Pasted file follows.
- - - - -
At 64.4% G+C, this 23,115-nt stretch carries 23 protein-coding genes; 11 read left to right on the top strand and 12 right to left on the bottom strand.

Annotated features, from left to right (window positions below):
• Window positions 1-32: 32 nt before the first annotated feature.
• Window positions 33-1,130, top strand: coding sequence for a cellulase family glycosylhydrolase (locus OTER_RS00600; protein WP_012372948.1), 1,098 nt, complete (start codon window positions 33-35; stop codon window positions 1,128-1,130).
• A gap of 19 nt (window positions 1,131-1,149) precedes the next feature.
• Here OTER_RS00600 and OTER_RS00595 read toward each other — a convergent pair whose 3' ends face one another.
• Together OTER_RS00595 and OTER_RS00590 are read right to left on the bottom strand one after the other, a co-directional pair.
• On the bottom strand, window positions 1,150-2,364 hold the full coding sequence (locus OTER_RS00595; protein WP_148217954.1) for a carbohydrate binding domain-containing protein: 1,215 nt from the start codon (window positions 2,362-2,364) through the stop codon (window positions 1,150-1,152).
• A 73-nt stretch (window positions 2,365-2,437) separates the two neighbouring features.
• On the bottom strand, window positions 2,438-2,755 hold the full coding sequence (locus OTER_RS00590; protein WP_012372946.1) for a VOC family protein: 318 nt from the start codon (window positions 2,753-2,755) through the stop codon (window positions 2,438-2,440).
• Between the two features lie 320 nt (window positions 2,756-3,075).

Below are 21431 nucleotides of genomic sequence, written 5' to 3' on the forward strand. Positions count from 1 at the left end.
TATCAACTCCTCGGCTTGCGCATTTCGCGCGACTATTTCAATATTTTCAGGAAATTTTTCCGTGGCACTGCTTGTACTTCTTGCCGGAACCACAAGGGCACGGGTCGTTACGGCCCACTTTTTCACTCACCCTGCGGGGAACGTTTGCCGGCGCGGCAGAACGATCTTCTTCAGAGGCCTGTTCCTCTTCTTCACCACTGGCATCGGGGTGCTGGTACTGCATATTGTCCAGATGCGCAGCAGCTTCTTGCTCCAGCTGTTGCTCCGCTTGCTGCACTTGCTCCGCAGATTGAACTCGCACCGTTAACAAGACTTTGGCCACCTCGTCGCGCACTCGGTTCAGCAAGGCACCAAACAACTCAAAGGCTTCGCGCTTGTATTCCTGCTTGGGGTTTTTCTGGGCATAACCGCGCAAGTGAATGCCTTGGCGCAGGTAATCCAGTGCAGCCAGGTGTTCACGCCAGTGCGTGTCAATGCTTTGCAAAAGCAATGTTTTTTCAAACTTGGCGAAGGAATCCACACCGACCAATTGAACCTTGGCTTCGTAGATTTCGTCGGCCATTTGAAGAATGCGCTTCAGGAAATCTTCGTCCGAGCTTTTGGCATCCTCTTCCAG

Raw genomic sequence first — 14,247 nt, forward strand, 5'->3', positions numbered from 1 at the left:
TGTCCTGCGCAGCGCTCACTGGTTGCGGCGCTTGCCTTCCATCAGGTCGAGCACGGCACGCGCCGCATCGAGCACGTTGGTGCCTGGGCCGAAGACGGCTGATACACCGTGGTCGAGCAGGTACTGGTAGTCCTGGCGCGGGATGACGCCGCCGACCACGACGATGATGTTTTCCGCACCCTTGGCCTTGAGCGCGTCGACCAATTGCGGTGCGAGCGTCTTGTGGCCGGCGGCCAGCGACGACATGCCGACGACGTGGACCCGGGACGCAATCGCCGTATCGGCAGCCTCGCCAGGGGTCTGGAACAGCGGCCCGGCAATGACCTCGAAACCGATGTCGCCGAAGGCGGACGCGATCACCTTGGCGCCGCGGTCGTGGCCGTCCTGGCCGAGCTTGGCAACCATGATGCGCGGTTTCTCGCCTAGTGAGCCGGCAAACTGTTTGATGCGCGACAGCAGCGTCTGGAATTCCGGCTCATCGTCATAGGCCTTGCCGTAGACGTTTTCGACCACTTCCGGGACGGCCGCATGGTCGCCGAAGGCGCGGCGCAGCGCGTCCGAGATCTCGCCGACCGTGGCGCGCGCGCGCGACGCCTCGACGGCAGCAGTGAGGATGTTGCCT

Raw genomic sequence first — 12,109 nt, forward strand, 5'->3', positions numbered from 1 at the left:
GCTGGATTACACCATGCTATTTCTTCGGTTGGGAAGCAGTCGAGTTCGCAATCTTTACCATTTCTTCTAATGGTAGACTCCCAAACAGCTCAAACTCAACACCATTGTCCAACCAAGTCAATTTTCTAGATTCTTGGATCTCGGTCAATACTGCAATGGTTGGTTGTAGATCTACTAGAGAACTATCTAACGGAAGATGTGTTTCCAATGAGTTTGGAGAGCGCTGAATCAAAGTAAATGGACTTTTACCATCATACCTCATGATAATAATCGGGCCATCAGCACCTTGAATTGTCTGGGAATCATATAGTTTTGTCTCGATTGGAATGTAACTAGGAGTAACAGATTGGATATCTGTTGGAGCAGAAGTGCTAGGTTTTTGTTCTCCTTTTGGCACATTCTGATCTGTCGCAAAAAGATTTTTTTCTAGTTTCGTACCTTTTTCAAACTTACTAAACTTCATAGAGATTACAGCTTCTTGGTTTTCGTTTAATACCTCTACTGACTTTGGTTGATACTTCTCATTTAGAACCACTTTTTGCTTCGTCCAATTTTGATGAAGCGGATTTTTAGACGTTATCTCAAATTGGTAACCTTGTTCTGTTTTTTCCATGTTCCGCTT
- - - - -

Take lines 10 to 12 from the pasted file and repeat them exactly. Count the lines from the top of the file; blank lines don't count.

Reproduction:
• On the bottom strand, window positions 2,438-2,755 hold the full coding sequence (locus OTER_RS00590; protein WP_012372946.1) for a VOC family protein: 318 nt from the start codon (window positions 2,753-2,755) through the stop codon (window positions 2,438-2,440).
• Between the two features lie 320 nt (window positions 2,756-3,075).

Below are 21431 nucleotides of genomic sequence, written 5' to 3' on the forward strand. Positions count from 1 at the left end.